TAMPA — A Tampa mother's unexpected testimony has temporarily derailed the trial of the man accused of killing her infant son and flinging him from a car on Interstate 275.
A judge declared a mistrial Tuesday in the murder case of Richard McTear, ruling that Jasmine Bedwell had poisoned proceedings in the newly launched trial by testifying that McTear threatened to shoot her son in the face and urinate on him.
The accusation — gasped out amid tears by the 22-year-old Bedwell soon after she took the stand as the state's key witness Monday afternoon — had originally emerged in a 2010 trial at which McTear was found not guilty of battering her.
Hillsborough Circuit Judge William Fuente ordered last year that the alleged threat should not come up at McTear's trial over the 2009 killing of 3-month-old Emanuel Murray Jr.
"The jurors heard testimony they should not have heard under any circumstances. In this court's conclusion, a mistrial is necessary," Fuente said Tuesday morning. "I'll say this: I do this with extreme reluctance. I'm not suggesting that any counsel did anything inappropriate."
McTear, 25, is charged with first-degree murder. Prosecutors say he attacked Bedwell, his then-girlfriend, and threw her baby across the room in May 2009. He then drove off with the child and threw him out the window on I-275 near Fowler Avenue, prosecutors say.
If convicted, McTear could be sentenced to death.
The mistrial ruling will require a new round of jury selection, which attorneys said would likely not happen before December. McTear will remain in jail as he awaits a new trial.
On Monday, Assistant State Attorney Ron Gale had asked Bedwell about phone calls from McTear the day before Emanuel's death. Bedwell said McTear had called her and "told me that he was going to come over and shoot my baby in the face and p--- on him, in his face, and he was going to kill both of us."
Assistant Public Defender Mike Peacock immediately asked the judge to declare a mistrial, pointing to the court's previous order that the accusation was not admissible.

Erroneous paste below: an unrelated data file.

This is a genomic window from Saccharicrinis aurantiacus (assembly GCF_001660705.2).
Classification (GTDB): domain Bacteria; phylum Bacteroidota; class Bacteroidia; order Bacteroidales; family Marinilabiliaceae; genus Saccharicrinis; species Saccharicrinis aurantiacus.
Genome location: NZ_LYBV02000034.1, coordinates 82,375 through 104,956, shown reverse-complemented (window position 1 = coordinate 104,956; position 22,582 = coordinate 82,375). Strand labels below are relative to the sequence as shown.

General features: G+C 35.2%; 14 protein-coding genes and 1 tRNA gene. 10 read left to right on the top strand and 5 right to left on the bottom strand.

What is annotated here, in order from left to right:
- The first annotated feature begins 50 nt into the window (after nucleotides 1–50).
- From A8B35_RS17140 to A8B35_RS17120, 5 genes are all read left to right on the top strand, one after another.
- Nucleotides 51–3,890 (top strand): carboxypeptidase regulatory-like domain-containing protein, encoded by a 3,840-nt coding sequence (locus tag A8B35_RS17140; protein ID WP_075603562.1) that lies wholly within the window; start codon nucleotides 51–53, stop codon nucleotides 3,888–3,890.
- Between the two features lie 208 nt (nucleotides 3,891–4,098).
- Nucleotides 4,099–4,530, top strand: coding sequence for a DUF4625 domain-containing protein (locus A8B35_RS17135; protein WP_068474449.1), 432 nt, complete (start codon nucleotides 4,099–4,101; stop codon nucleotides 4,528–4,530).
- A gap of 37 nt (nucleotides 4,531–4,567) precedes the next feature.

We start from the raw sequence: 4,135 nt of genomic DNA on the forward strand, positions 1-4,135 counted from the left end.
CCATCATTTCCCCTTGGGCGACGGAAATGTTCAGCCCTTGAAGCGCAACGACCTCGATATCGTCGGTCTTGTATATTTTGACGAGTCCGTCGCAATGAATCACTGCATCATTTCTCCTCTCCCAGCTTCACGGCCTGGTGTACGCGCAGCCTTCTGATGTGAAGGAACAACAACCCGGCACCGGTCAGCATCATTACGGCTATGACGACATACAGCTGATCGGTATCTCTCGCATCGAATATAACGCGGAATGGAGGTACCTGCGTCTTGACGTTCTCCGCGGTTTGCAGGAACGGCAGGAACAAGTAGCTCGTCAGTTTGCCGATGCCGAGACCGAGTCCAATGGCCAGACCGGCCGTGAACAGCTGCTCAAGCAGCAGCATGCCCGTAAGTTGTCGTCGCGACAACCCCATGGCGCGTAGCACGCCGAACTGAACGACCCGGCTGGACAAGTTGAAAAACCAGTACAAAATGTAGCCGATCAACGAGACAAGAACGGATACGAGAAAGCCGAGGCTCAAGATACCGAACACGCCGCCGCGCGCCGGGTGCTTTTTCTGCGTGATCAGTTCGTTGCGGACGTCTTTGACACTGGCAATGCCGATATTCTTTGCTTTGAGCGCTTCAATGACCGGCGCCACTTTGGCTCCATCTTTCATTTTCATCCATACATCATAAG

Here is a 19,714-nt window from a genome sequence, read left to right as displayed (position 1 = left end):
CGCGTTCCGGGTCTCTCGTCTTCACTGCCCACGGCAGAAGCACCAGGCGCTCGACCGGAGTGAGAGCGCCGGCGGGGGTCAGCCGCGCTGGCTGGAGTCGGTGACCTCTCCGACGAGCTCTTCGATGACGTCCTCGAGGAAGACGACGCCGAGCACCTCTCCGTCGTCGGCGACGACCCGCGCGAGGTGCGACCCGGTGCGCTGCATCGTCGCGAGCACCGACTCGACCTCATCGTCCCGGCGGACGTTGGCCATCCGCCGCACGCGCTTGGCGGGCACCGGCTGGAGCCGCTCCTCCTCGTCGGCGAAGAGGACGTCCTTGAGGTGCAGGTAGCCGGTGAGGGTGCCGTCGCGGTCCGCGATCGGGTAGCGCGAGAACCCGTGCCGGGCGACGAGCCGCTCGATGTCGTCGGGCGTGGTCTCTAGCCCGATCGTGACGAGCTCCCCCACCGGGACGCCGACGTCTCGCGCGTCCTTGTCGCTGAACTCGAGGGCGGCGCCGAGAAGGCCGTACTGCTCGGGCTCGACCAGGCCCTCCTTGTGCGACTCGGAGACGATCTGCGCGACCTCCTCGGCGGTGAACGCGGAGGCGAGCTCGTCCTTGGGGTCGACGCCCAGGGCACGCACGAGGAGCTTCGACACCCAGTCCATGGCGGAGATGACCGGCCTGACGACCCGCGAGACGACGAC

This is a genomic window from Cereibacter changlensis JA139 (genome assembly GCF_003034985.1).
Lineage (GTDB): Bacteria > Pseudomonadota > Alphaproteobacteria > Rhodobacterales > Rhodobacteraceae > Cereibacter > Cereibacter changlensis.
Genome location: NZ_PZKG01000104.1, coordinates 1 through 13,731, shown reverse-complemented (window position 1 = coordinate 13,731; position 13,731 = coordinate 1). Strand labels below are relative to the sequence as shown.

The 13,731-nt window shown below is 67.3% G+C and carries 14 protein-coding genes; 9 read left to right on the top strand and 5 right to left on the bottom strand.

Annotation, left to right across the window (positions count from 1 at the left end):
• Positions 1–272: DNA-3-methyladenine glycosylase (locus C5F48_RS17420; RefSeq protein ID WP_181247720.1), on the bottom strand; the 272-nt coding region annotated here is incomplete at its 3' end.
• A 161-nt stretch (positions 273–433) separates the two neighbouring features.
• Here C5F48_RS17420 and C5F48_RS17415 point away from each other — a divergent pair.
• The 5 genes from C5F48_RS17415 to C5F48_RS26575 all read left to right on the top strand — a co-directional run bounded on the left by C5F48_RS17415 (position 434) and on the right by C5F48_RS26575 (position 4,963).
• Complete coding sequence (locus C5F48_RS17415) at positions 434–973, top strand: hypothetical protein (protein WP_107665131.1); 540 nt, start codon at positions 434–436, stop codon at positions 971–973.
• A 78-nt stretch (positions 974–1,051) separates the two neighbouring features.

Gale acknowledged Bedwell's testimony was "clearly … a violation" of the order but said he had not expected her to refer to the March 2009 phone call, which took place about six weeks before Emanuel's death.
On Tuesday morning, Gale told Fuente he had not specifically told Bedwell in advance not to bring up the alleged threat.
"I did not instruct her during our preparation that 'you are not to say this specifically,' " Gale said. "It did not come up."
Gale revealed another twist that could have been problematic had the trial proceeded.
He said he had learned that Bedwell, while waiting to take the stand Monday at the State Attorney's Office, was receiving text messages from her current boyfriend.
That boyfriend: Emanuel Murray Sr., the baby's father, who was in prison on gun charges when his son died.
While watching the trial Monday, he began firing off "angry" texts to Bedwell when he learned from testimony that she had conducted a sexual relationship with another man besides McTear while Murray was incarcerated.
Gale said the texts might have violated court rules about witnesses not being exposed to other witnesses' testimony.
Bedwell was not present in court Tuesday.
The Hillsborough State Attorney's Office declined to comment on the mistrial ruling.
Bob Dekle, a professor at the University of Florida Levin College of Law, said unplanned testimony happens more than lawyers would like.
In death penalty cases such as McTear's, Dekle said, judges are particularly cautious about ensuring proper trial procedure, since convictions are intensively reviewed on appeal.
"Things that would not even provoke a yawn at the appellate level in a grand larceny case will get you a reversal in a death penalty case," he said.
Public Defender Julianne Holt praised the steps Fuente had taken to ensure a fair trial.
"Although he expressed reluctance, I think we all understand that here, in this country, a fair trial is paramount," Holt said. "We need to, I think, greatly respect the fact that the judge had the courage to do what he did today."
Juror Lori Reyes of Tampa said that the ruling was frustrating in light of the time she had devoted to the trial but that Bedwell's statement would have been "very difficult" to ignore.
"When I first heard that, the first thing that went through my mind was 'premeditated,' " she said, referring to the premeditated murder charge against McTear.
Staff photojournalist Joseph Garnett Jr. contributed to this report. Peter Jamison can be reached at email@example.com or (813) 226-3337. Follow him on Twitter @petejamison.